Endoscopes traversing body cavities such as the colon are routine in medical practice. However, they lack any autonomy. An endoscope operating autonomously inside a living body would require, in real-time, the cartography of the regions where it is navigating, and its localization within the map. The goal of EndoMapper is to develop the fundamentals for real-time localization and mapping inside the human body, using only the video stream supplied by a standard monocular endoscope.
In the short term, will bring to endoscopy live augmented reality, for example, to show to the surgeon the exact location of a tumour that was detected in a tomography, or to provide navigation instructions to reach the exact location where to perform a biopsy. In the longer term, deformable intracorporeal mapping and localization will become the basis for novel medical procedures that could include robotized autonomous interaction with the live tissue in minimally invasive surgery or automated drug delivery with millimetre accuracy.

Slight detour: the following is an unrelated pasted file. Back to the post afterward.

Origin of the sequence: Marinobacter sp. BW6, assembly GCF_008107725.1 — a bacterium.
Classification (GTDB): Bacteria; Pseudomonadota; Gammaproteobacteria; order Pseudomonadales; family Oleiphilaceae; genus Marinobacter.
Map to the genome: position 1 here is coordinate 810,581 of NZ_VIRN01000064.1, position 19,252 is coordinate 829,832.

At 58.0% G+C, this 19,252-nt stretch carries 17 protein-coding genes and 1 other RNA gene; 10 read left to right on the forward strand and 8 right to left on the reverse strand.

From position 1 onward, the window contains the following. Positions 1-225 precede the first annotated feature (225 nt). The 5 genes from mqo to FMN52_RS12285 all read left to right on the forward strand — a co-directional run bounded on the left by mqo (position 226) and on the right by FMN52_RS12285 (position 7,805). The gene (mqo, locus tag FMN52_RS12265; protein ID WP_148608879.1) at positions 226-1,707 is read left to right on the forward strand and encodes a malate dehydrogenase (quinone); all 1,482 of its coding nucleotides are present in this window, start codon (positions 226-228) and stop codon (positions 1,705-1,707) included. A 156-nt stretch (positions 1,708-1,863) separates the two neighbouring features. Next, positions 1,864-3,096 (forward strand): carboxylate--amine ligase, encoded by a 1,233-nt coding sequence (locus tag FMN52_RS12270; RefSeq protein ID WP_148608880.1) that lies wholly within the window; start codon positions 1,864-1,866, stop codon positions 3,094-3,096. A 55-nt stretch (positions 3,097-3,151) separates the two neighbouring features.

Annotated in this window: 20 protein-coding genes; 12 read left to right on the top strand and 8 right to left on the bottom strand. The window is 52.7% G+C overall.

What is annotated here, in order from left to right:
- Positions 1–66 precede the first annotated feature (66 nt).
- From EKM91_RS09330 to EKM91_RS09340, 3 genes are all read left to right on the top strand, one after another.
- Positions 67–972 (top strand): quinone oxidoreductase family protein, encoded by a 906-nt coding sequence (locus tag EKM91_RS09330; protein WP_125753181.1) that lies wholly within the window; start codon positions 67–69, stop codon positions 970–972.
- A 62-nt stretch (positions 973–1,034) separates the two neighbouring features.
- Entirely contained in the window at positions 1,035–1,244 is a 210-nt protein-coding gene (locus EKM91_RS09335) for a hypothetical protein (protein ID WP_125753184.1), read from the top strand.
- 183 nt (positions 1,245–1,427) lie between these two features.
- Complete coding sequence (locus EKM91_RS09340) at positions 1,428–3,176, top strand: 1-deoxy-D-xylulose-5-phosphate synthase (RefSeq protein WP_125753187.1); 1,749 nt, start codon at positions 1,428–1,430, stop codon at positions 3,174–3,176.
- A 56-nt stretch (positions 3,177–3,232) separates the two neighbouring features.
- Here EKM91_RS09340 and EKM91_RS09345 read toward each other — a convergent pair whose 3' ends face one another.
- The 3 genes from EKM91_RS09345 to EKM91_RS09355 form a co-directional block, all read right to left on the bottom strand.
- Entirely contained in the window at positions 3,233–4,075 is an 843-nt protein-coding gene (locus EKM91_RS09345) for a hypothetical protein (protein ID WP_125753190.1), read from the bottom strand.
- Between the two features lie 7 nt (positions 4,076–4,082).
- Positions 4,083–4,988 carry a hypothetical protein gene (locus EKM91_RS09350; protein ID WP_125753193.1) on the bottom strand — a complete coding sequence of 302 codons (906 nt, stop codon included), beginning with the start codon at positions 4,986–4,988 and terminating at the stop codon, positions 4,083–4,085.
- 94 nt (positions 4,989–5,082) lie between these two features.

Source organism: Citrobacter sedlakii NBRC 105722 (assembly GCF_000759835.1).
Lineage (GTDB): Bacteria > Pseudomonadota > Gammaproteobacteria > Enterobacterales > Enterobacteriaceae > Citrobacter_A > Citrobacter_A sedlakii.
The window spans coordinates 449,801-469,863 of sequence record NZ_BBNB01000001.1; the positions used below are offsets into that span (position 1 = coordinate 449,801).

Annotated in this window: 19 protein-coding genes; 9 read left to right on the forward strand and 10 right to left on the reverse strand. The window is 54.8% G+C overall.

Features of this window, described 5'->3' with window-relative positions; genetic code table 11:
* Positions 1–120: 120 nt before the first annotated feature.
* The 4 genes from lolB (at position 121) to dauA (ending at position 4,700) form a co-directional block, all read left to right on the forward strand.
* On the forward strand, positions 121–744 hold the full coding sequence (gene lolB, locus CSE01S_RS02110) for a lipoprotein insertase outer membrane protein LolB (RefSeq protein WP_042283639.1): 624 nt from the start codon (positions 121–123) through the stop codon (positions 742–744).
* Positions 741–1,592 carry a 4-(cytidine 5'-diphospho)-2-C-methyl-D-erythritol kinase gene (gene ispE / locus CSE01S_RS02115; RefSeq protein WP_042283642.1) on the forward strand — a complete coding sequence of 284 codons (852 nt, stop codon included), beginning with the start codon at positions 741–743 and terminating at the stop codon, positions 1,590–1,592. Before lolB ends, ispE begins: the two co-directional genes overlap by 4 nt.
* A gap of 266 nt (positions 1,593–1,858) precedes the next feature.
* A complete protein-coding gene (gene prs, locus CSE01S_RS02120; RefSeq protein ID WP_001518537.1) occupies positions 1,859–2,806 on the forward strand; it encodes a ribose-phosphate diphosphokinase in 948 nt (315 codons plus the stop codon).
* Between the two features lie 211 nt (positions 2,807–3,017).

Our objective is to research the fundamentals of non-rigid geometry methods to achieve, for the first time, mapping from GI endoscopies. We will combine three approaches to minimize the risk. Firstly, we will build a fully handcrafted EndoMapper approach based on existing state-of-the-art rigid pipelines. Overcoming the non-rigidity challenge will be achieved by the new non-rigid mathematical models for perspective cameras and tubular topology. Secondly, we will explore how to improve using machine learning. We propose to work on new deep learning models to compute matches along endoscopy sequences to feed them to a VSLAM algorithm where the non-rigid geometry is still hard-coded. We finally plan to attempt a more radical end-to-end deep learning approach, that incorporates the mathematical models for non-rigid geometry as part of the training of data-driven learning algorithms.